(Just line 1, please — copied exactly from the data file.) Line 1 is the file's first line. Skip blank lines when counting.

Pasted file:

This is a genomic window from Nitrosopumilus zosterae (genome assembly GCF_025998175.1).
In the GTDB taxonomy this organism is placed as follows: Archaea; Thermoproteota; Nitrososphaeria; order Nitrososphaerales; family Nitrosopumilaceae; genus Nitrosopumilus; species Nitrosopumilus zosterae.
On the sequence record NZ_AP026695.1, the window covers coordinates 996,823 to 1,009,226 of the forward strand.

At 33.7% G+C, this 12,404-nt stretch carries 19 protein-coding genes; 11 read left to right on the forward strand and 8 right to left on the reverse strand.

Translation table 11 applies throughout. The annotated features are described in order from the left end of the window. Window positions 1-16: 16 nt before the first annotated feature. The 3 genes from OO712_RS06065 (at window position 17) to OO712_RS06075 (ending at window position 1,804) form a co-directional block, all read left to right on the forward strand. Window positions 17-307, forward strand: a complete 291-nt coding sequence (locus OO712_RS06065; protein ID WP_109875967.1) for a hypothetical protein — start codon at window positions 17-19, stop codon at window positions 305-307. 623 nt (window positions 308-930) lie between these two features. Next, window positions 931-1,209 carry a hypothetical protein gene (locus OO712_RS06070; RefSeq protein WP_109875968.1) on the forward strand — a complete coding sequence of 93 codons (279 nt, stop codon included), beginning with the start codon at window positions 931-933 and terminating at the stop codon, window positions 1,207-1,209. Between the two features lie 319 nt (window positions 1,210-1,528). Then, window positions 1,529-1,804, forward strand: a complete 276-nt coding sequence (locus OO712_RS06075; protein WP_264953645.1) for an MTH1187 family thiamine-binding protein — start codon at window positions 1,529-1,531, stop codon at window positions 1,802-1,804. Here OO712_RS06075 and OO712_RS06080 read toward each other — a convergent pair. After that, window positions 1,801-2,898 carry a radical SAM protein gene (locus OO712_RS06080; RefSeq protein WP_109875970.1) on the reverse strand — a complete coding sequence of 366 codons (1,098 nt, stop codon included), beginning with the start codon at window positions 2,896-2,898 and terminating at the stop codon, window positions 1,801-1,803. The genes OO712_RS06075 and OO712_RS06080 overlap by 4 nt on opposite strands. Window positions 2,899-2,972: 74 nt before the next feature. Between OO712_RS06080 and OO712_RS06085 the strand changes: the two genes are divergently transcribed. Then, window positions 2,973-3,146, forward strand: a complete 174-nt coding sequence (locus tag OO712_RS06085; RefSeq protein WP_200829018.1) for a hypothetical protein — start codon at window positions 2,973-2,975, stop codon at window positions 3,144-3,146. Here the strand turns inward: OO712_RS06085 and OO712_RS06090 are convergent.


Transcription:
This is a genomic window from Nitrosopumilus zosterae (genome assembly GCF_025998175.1).